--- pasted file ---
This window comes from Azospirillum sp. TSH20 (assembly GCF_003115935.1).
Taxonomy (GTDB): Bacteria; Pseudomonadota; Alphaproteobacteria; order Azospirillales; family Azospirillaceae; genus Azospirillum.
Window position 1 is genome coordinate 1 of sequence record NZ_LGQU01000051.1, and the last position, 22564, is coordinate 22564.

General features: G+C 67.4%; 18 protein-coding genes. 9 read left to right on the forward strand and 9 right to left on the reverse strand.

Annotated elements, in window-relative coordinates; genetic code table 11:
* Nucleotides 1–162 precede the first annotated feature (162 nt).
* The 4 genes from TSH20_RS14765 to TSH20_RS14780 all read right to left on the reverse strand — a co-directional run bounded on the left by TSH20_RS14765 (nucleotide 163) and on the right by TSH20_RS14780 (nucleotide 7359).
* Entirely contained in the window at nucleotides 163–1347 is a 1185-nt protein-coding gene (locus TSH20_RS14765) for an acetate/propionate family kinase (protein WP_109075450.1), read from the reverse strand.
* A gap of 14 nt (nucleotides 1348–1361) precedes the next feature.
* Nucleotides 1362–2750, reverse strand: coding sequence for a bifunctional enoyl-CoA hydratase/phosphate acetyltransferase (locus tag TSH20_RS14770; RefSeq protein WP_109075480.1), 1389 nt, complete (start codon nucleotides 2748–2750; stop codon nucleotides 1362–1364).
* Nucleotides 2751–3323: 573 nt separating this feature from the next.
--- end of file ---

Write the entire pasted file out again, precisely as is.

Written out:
This window comes from Azospirillum sp. TSH20 (assembly GCF_003115935.1).
Taxonomy (GTDB): Bacteria; Pseudomonadota; Alphaproteobacteria; order Azospirillales; family Azospirillaceae; genus Azospirillum.
Window position 1 is genome coordinate 1 of sequence record NZ_LGQU01000051.1, and the last position, 22564, is coordinate 22564.

General features: G+C 67.4%; 18 protein-coding genes. 9 read left to right on the forward strand and 9 right to left on the reverse strand.

Annotated elements, in window-relative coordinates; genetic code table 11:
* Nucleotides 1–162 precede the first annotated feature (162 nt).
* The 4 genes from TSH20_RS14765 to TSH20_RS14780 all read right to left on the reverse strand — a co-directional run bounded on the left by TSH20_RS14765 (nucleotide 163) and on the right by TSH20_RS14780 (nucleotide 7359).
* Entirely contained in the window at nucleotides 163–1347 is a 1185-nt protein-coding gene (locus TSH20_RS14765) for an acetate/propionate family kinase (protein WP_109075450.1), read from the reverse strand.
* A gap of 14 nt (nucleotides 1348–1361) precedes the next feature.
* Nucleotides 1362–2750, reverse strand: coding sequence for a bifunctional enoyl-CoA hydratase/phosphate acetyltransferase (locus tag TSH20_RS14770; RefSeq protein WP_109075480.1), 1389 nt, complete (start codon nucleotides 2748–2750; stop codon nucleotides 1362–1364).
* Nucleotides 2751–3323: 573 nt separating this feature from the next.